This post comes from Kristen who you can find at The Prodigal Son’s Mother. She just started her blog so go on over and say hello! Thank you, Kristen, for sharing your story. If you would like to share “your mommyhood”, email me at elle dot mommyhood at gmail dot com.
I am a mother of the three most amazing children. Despite myself. My mother refers to me as a “Recovering Dead Head,” but I don’t think you ever get over dropping out of college your senior year to follow hippies around the country.
I did have the great good fortune to fall in love with and marry a chef– who is also exceedingly competent in just about everything. Go ahead, be jealous. Everyone should marry a man who can cook. And fix stuff. And calm babies and dogs.
Just over a year after we married, we became parents. Like almost everyone I know, we were too young, too broke, and too unprepared. If I had anything going for me, though, it was that I had been working in child care programs for several years. Eventually, I would go back to college and get a degree in human development.
Over the past 20 years, I’ve helped shape early childhood policy for state governments, trained teachers from around the country, and coached hundreds of new moms through the first years of their children’s lives. A huge part of what inspired a career supporting educators and families were the challenges I faced with my own children.
You see, our middle son is bi-polar. It took us nearly two decades to determine that. In the meantime, there was his entire first year of life where he cried constantly.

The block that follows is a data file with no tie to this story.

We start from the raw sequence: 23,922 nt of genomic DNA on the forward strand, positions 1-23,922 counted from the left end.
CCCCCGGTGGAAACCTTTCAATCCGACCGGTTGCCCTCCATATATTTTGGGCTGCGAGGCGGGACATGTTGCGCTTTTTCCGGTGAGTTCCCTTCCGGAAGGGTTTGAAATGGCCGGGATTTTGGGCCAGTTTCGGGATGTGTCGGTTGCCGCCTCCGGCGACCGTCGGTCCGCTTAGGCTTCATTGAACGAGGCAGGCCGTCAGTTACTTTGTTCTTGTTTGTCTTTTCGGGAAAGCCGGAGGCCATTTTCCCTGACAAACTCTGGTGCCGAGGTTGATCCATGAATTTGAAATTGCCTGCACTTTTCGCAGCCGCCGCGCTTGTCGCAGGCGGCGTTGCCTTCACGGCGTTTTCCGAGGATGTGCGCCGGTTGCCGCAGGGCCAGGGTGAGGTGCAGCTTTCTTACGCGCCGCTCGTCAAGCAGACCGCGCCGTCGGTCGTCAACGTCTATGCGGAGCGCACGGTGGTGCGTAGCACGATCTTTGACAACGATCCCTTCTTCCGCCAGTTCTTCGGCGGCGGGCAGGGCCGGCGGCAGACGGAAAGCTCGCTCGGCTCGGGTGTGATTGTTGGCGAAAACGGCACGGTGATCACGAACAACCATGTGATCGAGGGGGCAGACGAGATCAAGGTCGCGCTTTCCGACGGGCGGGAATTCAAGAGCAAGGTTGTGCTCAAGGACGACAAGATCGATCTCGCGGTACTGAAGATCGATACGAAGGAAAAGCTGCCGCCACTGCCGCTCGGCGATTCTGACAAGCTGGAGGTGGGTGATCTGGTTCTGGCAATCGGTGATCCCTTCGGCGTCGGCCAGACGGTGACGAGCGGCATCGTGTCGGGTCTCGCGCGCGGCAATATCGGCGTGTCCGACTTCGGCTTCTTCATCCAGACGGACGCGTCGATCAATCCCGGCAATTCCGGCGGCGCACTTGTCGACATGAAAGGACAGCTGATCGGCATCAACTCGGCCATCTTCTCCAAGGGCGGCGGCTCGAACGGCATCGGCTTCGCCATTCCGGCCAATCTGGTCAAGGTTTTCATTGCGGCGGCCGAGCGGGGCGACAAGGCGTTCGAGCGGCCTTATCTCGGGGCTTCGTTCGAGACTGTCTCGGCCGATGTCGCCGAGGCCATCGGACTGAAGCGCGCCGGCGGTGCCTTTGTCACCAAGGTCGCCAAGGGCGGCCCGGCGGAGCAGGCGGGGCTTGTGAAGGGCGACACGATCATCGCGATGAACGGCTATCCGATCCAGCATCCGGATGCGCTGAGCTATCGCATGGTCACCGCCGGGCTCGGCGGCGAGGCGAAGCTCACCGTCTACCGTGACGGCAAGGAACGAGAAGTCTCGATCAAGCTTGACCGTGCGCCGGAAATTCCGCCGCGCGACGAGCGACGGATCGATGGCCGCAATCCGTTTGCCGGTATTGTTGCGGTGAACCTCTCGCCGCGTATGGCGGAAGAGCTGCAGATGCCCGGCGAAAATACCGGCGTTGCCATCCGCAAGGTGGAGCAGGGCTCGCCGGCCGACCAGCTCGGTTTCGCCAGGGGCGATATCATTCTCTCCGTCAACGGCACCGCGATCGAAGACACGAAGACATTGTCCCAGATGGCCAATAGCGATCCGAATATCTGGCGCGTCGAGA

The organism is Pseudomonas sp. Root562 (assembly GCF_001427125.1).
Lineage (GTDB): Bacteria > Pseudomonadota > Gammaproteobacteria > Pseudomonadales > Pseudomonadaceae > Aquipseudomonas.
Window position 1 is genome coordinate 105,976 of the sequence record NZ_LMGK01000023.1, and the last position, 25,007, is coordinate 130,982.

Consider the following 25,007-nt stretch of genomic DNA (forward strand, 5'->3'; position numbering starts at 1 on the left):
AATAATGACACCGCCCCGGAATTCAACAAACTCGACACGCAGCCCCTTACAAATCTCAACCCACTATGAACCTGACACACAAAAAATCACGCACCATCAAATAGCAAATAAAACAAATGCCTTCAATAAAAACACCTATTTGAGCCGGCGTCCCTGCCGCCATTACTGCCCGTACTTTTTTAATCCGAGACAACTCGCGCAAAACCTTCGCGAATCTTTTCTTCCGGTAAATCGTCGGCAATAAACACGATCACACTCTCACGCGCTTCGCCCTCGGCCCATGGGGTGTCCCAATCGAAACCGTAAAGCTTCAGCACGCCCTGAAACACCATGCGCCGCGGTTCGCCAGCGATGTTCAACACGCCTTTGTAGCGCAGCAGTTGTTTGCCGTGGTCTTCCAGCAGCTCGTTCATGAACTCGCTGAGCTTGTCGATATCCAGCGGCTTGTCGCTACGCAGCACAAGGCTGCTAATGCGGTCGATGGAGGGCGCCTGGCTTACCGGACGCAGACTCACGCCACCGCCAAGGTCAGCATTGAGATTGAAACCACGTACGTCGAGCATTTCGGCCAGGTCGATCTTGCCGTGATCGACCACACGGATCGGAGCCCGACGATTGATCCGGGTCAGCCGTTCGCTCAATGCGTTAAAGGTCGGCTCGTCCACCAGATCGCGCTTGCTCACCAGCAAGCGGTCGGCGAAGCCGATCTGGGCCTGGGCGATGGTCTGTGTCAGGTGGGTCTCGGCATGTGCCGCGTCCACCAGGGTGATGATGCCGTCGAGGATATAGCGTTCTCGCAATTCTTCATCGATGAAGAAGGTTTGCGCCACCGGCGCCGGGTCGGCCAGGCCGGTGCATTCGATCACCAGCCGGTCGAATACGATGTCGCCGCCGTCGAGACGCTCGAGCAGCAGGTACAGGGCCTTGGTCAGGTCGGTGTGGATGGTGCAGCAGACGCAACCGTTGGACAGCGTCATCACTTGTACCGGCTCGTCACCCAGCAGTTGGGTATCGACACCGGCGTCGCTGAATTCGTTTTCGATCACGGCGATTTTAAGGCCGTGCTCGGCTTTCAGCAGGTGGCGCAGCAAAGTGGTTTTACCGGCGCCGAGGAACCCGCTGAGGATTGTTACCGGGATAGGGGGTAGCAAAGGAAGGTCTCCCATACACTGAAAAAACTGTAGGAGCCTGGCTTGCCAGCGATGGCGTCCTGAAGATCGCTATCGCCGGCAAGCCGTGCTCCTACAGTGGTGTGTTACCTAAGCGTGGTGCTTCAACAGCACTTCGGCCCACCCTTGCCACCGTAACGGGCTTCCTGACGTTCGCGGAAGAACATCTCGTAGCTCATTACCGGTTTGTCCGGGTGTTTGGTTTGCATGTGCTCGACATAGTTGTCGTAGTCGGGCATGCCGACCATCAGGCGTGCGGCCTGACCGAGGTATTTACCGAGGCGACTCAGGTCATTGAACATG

There were the years of sleepless nights, oh, and the night terrors. There was the manic behavior that got him labeled as “disruptive” and “class clown.” There was the early onset of drug abuse to self-medicate. Criminal behavior. Suicide attempts. Expulsion from high school. Drug overdoses. The list is long and heart-rending.
Everyone in my house suffers from his disorder. And because bi-polar disorder manifests in such socially unacceptable ways, instead of garnering support from the greater community, like a child who is wheelchair bound, say, our family often gets judged and ostracized. Right now, our son’s condition seems to be under control. It will never go away, though.
There is so much more to parenting than dealing with the bi-polar disorder, though. “Bi-polar” does not define us. So let me introduce you to my children, the way My Personal Chef and I see them:
- Thing 1 just turned 21. She’s graduating from college this spring, with plans for pharmacy school. She’s a rule-follower, and on time for things, and really good at math and sciences. She’s forever frustrated by my “roll with it” hippie ways. She’s beautiful. She’s stupid-cute in love with a Marine. Her father absolutely cannot say no to her.
- Thing 2 just turned 20. He’s brilliant and creative. He was born a musical prodigy. He has a quick wit—although it is usually REALLY inappropriate. He is also the most empathetic person I’ve ever met, always siding with the underdog and befriending the friendless.
- The Evil Genius is twelve. Since birth he has been figuring out ways to control the people and environment around him. When he grows up, he wants to “Rule the Universe.” Don’t worry, he assures me that he will be a most benevolent dictator. “Mom, some Mother’s Day instead of giving you tulips, I’m going to give you Holland, okay?”
Aren’t they terrific?
Over the years, I have been amused and tickled and inspired by the courage and sheer chutzpah that parents demonstrate day in and day out. I’ve started sharing some of their stories over at The Prodigal Son’s Mother. You are welcome to come visit anytime!